These Allies in Planting Right support PlantRight in many ways, including sharing educational materials and awareness of PlantRight, being a part of our Steering Committee and Plant List Committee, and volunteering in the annual nursery survey.
Since 2005 PlantRight™ has been working to stop the sale of horticultural invasive plants in ways that are good for business and the environment. Though nearly half of California’s invasive plants were originally introduced through horticultural channels, no cohesive effort previously existed to work with the nursery industry to prevent the spread of invasive plants in the state.
PlantRight unites leaders from California’s nursery and landscape industries, conservation groups, academia, and government agencies to find common ground and cost-effective solutions. Recognizing that prevention is the most effective way to combat their spread, PlantRight offers an opportunity for the nursery industry to take the lead on this issue, while protecting California’s unique biodiversity and curtailing the need for regulation.
PlantRight has been recognized as a model solution whose application could carry well beyond California’s borders. Key components of our strategy include:
Being the industry’s go-to educational resource on horticultural invasive plants and suggested alternatives.
Advocating for industry to voluntarily remove invasive plants from inventories, while promoting non-invasive alternatives.
Preventing new invasive plants from taking root, by developing and deploying a plant risk evaluator (PRE) tool, specifically for the trade.
2005The Nature Conservancy California reaches out to Sustainable Conservation about using our collaborative approach to tackle the problem of invasive ornamental plants. The PlantRight Steering Committee (Cal-HIP) California Horticultural Invasives Prevention is formed with members from the horticultural industry, plant scientists, growers, retailers, conservation groups, and government agencies.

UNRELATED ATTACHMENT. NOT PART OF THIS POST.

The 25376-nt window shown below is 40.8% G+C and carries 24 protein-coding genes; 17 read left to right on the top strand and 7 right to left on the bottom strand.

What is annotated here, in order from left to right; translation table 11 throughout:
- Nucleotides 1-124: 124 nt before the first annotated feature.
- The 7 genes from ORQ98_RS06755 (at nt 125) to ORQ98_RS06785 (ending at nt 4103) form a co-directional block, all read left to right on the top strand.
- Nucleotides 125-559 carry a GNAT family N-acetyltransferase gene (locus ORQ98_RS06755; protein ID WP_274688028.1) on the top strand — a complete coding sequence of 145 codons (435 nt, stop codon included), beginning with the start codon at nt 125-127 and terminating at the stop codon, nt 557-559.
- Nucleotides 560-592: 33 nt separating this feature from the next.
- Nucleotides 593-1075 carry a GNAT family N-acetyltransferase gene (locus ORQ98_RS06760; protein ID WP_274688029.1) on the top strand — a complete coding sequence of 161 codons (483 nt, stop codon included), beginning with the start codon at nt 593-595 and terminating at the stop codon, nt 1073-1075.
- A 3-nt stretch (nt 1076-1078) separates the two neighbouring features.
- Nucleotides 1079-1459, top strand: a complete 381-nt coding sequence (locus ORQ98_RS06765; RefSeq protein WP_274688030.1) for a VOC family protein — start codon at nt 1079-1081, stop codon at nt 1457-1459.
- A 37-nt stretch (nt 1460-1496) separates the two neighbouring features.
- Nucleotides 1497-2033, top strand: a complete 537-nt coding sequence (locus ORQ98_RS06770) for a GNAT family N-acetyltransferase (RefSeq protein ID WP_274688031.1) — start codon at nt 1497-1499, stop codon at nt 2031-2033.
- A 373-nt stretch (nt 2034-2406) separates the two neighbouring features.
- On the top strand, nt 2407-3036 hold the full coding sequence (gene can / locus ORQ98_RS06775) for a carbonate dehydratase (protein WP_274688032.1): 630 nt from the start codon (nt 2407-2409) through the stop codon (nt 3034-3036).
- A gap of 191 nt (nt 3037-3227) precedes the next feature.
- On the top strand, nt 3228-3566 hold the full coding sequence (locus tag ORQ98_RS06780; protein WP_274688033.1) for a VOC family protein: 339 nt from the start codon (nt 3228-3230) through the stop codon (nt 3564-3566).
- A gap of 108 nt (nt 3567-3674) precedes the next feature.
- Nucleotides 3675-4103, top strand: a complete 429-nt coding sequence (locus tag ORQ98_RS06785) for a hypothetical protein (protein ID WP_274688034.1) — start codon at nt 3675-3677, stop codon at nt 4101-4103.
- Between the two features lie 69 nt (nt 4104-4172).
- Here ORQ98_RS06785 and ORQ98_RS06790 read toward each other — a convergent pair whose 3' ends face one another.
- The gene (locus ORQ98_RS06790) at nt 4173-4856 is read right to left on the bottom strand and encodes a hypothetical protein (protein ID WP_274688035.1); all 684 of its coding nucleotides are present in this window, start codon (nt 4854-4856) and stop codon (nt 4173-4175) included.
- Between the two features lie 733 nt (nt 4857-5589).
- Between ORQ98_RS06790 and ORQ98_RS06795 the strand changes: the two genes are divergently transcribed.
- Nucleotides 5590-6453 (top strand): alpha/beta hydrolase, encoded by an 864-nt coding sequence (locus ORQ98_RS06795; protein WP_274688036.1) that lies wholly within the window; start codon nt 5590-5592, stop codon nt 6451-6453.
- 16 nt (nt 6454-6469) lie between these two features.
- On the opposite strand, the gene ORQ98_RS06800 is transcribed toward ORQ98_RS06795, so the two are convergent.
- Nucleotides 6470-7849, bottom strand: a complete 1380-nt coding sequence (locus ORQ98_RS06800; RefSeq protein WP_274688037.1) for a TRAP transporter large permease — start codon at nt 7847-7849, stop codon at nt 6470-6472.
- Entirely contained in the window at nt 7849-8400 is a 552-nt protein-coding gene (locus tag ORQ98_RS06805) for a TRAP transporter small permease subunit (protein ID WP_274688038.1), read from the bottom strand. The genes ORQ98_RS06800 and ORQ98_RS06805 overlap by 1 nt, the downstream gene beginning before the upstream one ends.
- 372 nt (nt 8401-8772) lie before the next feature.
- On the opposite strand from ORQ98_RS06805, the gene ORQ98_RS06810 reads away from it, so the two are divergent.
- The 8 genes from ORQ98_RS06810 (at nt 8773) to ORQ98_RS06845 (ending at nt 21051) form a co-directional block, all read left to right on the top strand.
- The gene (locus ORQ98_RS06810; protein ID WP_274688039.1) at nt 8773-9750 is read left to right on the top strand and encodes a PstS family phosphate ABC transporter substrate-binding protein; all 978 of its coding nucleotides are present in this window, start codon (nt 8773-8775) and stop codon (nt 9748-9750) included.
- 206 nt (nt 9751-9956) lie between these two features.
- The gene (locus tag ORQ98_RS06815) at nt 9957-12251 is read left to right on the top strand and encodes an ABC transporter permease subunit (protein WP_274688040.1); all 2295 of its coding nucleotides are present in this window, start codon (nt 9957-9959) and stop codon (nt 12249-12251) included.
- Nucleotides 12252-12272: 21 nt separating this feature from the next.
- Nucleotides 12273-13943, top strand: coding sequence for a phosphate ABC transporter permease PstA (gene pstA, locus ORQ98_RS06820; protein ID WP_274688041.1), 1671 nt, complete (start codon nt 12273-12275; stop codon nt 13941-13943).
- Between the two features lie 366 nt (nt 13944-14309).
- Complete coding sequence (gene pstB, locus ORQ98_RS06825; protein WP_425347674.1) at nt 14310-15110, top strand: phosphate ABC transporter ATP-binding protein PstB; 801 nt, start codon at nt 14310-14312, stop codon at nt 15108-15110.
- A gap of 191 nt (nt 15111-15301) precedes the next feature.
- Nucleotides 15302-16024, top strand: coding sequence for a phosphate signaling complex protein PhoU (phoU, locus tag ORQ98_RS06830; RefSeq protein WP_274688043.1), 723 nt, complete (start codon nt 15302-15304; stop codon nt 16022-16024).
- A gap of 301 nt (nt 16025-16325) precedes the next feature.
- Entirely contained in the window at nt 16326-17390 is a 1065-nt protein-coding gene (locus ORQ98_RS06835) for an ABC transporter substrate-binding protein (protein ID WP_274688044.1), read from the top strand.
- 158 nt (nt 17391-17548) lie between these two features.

2006The PlantRight brand is introduced, and the initial Plant List of 19 invasive garden plants and suggested alternatives is released.
2008Plant Risk Evaluator (PRE) research begins at the University of Washington under the guidance of Cal-HIP member Professor Sarah Reichard and PhD. candidate Lizbeth Seebacher, with the goal to provide the industry with a practical, highly accurate assessment tool to determine a plants's invasive risk in any regional marketplace.
2009PlantRight conducts its first annual survey of garden centers in California to determine the presence of invasive plants at retail. The survey included 75 stores in 27 counties.
201073 stores in 27 counties were surveyed, and it was determined that we need to survey at least 191 nurseries to obtain statistically significant results.
2012PRE research transitions to University of California, Davis, led by Professor Joseph DiTomaso and PhD. candidate Christiana Conser.
2013Retail Nursery Partnership program is launched with free online training for retail partners.
2014The Plant List is updated for the first time in several years, and adds its first "emerging invasive," Stipa/Nassella tenuissima.
2015The Home Depot (California) becomes a Retail Nursery Partner. PRE model research (Conser et al.) is published in PLOS One in March. The National PRE Advisory Group is recruited to help PlantRight define an execute a deployment strategy for PRE.
2016Lowe's Home Improvement and OSH in California become PlantRight Retail Nursery Partners. Online Plant Risk Evaluator and database beta testing and partner recruitment is underway.
2017New website launched in August, improving our ability to educate the nursery industry, landscape designers, and the public.
2019The new home of PlantRight became Plant California Alliance, which was formed through the merger of the California Association of Nurseries and Garden Centers, and the Nursery Growers Association.